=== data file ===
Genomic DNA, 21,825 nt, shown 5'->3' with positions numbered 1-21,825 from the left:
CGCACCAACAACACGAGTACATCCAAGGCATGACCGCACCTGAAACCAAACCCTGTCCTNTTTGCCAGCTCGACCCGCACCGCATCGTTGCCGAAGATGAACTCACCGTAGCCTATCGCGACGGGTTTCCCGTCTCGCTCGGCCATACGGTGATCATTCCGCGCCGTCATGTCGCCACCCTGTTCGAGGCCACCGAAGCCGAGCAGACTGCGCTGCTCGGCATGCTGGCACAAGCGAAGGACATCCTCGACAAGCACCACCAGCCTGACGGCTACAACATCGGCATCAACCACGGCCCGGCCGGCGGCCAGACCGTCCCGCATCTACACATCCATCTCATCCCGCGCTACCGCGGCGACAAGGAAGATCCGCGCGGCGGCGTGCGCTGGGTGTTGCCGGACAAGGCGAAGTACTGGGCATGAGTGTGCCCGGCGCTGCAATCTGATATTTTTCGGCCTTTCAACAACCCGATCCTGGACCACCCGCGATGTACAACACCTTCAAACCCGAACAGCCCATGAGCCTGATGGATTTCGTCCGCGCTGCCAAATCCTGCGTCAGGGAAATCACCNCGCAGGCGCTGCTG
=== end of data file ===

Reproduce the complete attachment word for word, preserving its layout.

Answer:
Genomic DNA, 21,825 nt, shown 5'->3' with positions numbered 1-21,825 from the left:
CGCACCAACAACACGAGTACATCCAAGGCATGACCGCACCTGAAACCAAACCCTGTCCTNTTTGCCAGCTCGACCCGCACCGCATCGTTGCCGAAGATGAACTCACCGTAGCCTATCGCGACGGGTTTCCCGTCTCGCTCGGCCATACGGTGATCATTCCGCGCCGTCATGTCGCCACCCTGTTCGAGGCCACCGAAGCCGAGCAGACTGCGCTGCTCGGCATGCTGGCACAAGCGAAGGACATCCTCGACAAGCACCACCAGCCTGACGGCTACAACATCGGCATCAACCACGGCCCGGCCGGCGGCCAGACCGTCCCGCATCTACACATCCATCTCATCCCGCGCTACCGCGGCGACAAGGAAGATCCGCGCGGCGGCGTGCGCTGGGTGTTGCCGGACAAGGCGAAGTACTGGGCATGAGTGTGCCCGGCGCTGCAATCTGATATTTTTCGGCCTTTCAACAACCCGATCCTGGACCACCCGCGATGTACAACACCTTCAAACCCGAACAGCCCATGAGCCTGATGGATTTCGTCCGCGCTGCCAAATCCTGCGTCAGGGAAATCACCNCGCAGGCGCTGCTG